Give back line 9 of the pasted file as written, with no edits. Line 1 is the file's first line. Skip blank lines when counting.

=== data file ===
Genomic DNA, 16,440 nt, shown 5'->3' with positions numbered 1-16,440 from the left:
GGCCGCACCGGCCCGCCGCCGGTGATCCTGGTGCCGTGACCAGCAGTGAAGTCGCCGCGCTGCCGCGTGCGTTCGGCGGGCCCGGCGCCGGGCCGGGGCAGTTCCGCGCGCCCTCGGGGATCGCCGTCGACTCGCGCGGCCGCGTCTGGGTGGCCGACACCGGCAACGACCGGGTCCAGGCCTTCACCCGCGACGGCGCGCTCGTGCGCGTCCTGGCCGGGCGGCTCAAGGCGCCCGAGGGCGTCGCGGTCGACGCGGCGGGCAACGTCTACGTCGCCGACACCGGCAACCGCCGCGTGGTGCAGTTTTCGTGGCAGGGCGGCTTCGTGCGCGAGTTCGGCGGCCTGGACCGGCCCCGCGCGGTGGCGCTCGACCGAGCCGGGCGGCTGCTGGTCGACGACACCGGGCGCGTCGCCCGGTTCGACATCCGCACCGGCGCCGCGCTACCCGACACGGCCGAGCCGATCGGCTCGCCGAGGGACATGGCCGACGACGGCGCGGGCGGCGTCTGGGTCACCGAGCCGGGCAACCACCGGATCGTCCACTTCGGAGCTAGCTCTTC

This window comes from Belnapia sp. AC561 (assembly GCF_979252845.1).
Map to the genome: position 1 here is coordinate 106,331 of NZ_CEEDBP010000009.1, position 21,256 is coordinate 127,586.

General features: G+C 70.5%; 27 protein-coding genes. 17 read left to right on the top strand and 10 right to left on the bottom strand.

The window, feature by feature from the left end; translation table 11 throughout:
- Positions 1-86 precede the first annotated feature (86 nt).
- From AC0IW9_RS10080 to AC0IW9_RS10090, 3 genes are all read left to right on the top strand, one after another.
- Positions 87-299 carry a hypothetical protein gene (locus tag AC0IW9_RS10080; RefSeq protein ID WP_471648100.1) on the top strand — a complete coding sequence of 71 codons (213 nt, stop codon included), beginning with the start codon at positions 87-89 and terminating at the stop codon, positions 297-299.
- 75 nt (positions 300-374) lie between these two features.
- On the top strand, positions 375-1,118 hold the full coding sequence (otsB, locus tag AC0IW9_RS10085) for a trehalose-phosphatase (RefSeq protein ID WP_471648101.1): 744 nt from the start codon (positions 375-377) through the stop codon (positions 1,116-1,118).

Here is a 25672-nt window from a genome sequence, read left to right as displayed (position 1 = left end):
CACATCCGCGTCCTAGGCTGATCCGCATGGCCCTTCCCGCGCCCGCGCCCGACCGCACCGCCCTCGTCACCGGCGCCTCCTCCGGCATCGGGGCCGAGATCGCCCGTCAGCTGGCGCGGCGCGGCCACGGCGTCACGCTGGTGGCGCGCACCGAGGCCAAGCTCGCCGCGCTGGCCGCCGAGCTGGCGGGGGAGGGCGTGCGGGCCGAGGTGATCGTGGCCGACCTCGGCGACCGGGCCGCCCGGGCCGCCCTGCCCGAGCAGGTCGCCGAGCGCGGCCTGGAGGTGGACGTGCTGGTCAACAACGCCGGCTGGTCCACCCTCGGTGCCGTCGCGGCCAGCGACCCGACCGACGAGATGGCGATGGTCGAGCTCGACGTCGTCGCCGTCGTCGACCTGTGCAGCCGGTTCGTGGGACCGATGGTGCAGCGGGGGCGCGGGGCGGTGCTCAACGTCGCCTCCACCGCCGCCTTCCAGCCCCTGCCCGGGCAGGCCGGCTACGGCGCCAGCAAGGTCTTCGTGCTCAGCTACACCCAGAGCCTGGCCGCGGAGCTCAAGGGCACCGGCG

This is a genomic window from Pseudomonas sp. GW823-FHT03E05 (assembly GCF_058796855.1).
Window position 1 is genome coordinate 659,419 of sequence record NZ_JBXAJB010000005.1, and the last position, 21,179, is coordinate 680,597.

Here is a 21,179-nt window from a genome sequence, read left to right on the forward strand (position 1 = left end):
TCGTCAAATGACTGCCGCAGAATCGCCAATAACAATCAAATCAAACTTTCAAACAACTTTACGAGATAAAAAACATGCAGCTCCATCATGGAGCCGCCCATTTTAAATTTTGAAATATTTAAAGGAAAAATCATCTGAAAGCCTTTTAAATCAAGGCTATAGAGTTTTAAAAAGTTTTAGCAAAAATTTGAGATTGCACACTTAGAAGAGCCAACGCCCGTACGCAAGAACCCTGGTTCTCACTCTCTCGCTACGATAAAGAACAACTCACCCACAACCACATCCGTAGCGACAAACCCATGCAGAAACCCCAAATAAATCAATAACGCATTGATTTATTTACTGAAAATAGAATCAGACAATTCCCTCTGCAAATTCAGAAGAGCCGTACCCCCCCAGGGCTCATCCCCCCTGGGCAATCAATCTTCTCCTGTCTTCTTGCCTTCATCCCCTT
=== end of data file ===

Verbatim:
- Positions 87-299 carry a hypothetical protein gene (locus tag AC0IW9_RS10080; RefSeq protein ID WP_471648100.1) on the top strand — a complete coding sequence of 71 codons (213 nt, stop codon included), beginning with the start codon at positions 87-89 and terminating at the stop codon, positions 297-299.